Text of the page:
TrustNews January 1987
The Brooks Development
The following is a summary of the comments which the Trust has circulated to developers. The full text may be seen in the Members' Room in the Heritage Centre:
Development in Winchester should whenever possible enhance its character as a city, and make it more enjoyable as a place for living.
Development of the city's own property should be more biased towards these prime objectives than can be expected of private property development.
We believe that the brief for the Brooks Development should therefore include the following specific requirements:-
Architectural quality in materials, form and scale which will continue the unique character of Winchester.
A reasonable proportion of small shops, ensuring that some of the site will be used by local businesses.
Some residential units, preferably above shops (but with separate access), ensuring that the area remains inhabited out of working hours.
In addition, the Trust would ask developers and their architects to do whatever they can to achieve the following general objectives:-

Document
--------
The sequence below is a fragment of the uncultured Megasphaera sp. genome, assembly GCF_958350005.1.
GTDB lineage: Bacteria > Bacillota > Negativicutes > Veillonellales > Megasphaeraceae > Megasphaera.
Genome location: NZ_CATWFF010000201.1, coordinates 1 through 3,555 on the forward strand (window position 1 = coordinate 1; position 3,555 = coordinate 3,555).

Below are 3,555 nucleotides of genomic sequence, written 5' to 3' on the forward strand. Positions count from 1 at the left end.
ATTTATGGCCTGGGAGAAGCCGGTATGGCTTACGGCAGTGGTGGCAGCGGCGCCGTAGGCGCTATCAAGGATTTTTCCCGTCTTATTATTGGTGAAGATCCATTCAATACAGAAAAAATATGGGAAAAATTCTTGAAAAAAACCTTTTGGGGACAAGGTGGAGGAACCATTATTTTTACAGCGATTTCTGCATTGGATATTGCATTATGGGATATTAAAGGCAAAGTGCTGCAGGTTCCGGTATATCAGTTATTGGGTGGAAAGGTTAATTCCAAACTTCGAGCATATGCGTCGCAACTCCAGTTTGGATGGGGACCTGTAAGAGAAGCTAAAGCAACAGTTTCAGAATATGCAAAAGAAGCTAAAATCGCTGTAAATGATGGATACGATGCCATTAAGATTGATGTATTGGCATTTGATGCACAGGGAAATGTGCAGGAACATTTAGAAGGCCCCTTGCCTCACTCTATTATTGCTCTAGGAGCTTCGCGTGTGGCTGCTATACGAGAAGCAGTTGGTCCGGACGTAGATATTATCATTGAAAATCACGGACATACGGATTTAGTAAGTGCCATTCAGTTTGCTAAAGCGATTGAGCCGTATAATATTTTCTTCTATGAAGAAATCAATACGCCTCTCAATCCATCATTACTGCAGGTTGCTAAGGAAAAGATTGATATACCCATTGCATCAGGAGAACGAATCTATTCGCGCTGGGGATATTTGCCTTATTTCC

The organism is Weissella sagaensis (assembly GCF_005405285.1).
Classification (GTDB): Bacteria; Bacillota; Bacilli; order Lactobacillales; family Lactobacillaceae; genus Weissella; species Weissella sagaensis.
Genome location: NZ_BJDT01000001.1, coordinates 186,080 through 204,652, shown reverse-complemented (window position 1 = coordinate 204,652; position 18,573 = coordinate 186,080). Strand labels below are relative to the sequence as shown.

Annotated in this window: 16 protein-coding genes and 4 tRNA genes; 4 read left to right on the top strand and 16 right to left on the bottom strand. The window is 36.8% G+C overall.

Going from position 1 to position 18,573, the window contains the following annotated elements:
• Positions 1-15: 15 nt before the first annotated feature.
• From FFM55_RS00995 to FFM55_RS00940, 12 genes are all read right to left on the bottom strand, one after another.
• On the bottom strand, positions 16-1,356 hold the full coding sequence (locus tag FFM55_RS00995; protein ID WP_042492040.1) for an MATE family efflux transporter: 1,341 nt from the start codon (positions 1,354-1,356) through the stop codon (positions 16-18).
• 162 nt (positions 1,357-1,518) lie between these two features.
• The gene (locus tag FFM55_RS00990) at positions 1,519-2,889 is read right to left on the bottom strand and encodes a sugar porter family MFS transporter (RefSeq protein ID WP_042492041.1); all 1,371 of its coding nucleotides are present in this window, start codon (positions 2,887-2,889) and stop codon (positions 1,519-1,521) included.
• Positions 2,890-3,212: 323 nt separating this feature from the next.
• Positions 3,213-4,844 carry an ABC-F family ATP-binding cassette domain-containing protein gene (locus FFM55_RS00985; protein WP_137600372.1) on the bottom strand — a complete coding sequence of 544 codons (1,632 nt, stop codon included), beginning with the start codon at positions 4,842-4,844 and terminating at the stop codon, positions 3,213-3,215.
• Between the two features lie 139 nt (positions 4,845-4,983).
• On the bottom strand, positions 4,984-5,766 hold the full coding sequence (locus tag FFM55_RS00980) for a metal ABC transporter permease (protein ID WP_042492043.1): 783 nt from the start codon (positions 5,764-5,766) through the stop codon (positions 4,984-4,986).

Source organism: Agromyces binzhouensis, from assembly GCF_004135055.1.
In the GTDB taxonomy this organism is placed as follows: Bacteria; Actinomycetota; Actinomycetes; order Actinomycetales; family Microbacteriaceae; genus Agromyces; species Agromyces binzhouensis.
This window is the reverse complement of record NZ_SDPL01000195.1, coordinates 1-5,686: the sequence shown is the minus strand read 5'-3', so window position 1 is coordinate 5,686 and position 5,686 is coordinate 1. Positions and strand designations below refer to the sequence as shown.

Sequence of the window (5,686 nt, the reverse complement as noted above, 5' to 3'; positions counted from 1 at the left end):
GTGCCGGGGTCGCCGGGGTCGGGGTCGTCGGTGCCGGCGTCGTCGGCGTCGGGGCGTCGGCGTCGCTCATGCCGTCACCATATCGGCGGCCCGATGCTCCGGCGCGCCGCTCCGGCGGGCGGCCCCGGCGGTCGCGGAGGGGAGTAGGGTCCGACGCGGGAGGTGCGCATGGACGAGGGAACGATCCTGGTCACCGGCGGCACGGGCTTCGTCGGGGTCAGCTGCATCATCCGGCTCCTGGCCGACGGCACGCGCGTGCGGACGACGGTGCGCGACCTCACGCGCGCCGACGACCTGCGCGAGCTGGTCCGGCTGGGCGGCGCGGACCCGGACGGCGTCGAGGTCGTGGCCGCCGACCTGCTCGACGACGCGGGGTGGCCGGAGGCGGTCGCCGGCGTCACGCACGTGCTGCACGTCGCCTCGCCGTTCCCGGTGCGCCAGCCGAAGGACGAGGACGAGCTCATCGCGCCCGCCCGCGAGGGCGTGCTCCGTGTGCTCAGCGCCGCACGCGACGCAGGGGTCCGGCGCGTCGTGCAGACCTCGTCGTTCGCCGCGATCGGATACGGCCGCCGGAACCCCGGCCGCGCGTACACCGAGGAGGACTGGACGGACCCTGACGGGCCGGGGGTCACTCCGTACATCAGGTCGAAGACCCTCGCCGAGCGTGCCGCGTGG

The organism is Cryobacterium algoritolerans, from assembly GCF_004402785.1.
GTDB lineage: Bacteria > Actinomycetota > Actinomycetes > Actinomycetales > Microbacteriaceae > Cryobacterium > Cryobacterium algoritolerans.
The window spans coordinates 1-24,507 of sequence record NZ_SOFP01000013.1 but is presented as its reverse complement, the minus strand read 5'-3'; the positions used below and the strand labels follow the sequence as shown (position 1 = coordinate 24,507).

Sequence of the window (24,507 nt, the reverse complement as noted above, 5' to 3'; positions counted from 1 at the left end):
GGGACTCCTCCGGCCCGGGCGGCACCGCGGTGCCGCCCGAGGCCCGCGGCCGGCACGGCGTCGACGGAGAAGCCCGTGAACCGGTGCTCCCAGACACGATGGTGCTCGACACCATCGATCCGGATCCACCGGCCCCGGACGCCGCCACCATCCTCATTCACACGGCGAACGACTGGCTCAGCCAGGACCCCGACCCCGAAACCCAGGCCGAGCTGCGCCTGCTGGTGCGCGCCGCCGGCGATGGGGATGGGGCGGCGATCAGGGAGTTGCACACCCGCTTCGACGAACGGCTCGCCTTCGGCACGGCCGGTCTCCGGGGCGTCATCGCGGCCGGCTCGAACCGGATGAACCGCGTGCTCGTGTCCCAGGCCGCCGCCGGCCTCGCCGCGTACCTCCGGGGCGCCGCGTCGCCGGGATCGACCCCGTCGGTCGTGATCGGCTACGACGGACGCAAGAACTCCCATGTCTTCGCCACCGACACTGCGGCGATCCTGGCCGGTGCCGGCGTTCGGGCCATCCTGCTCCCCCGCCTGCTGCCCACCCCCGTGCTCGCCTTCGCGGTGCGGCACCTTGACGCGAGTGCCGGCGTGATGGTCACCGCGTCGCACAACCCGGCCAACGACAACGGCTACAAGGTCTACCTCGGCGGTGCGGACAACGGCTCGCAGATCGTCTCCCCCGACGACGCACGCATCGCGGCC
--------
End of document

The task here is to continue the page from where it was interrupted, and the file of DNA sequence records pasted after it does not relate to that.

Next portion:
Reduction of the over-heated success of the small High Street precinct by dilution into the Brooks area.
Promotion of an environment which will be attractive to tourists, relieving some of the pressures elsewhere. In particular it is desirable to find ways of encouraging tourists to stay overnight.
Re-creation of a special Brooks ambience which might include re-opening sections of the streams which run through the area.
With regard to traffic, the Trust disagrees with the official requirement for visitor car parking on the site, both because it will perpetuate the intense existing traffic/pedestrian conflict, and because we believe it will seriously inhibit the opportunities to meet all the previously stated objectives. We therefore ask that developers should consider the following points:-
Alternatives to their official schemes showing how reduction of visitor parking could improve their proposals.
Suggestions for making any visitor parking provision reversible; that is to say convertible to other uses in future so that parking need not be a permanent feature of the site.
The advantages of pedestrian dominated roads (as in the lower part of the High Street) over total segregation, including the advantages of compromise on unloading facilities so that off-street provision does not spoil the built environment.
Michael Carden & Chris Gillham